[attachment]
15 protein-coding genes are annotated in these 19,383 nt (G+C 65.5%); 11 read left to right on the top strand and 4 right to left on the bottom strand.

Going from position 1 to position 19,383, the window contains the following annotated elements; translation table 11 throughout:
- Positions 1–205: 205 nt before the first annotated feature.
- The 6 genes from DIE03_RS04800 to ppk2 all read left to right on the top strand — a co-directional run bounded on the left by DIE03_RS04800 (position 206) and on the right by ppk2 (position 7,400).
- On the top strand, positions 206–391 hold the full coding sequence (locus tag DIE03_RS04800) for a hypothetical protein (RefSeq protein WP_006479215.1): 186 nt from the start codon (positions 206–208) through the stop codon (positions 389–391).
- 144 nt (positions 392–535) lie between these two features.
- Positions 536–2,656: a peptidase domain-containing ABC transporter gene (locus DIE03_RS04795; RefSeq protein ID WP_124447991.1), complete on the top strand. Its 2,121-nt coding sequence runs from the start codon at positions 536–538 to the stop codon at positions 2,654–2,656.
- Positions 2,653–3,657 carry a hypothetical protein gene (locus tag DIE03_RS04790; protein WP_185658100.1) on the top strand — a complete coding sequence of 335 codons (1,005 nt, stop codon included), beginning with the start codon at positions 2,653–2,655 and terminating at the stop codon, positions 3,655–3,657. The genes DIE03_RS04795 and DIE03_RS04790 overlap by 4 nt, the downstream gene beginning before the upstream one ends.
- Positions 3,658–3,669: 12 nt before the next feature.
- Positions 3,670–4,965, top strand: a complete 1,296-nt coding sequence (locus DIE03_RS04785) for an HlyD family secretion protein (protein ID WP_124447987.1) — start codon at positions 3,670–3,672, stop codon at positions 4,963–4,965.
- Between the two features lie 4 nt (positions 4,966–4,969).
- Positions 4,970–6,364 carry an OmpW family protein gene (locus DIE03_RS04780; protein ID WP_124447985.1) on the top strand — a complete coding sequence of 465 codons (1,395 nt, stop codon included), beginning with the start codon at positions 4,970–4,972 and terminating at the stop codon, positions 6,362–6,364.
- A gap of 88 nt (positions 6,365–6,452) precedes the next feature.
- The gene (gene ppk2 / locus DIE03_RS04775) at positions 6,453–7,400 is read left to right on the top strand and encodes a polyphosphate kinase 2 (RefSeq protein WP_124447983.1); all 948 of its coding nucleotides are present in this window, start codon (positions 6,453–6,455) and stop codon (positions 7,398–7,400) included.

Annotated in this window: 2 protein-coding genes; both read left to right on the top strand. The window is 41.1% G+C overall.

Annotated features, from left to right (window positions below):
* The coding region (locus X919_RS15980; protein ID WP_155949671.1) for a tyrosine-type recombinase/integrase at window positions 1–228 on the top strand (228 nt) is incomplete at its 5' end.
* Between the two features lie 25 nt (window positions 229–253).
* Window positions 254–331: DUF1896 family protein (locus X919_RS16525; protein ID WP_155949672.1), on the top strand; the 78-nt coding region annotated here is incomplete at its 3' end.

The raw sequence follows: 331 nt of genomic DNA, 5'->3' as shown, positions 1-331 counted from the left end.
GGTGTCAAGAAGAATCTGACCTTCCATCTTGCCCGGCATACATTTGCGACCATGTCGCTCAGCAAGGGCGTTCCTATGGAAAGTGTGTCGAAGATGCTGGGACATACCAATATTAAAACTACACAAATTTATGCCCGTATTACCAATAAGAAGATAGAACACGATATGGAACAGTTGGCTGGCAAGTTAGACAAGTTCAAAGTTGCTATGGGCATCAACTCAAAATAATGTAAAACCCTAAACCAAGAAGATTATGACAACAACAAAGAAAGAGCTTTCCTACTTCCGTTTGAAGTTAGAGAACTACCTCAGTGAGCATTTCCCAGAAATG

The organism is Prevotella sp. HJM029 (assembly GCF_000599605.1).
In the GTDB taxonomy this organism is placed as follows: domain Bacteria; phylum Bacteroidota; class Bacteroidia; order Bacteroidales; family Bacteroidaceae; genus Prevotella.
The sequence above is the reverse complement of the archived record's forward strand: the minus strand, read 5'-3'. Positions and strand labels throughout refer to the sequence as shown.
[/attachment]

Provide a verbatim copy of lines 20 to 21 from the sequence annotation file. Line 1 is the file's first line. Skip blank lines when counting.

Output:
The raw sequence follows: 331 nt of genomic DNA, 5'->3' as shown, positions 1-331 counted from the left end.
GGTGTCAAGAAGAATCTGACCTTCCATCTTGCCCGGCATACATTTGCGACCATGTCGCTCAGCAAGGGCGTTCCTATGGAAAGTGTGTCGAAGATGCTGGGACATACCAATATTAAAACTACACAAATTTATGCCCGTATTACCAATAAGAAGATAGAACACGATATGGAACAGTTGGCTGGCAAGTTAGACAAGTTCAAAGTTGCTATGGGCATCAACTCAAAATAATGTAAAACCCTAAACCAAGAAGATTATGACAACAACAAAGAAAGAGCTTTCCTACTTCCGTTTGAAGTTAGAGAACTACCTCAGTGAGCATTTCCCAGAAATG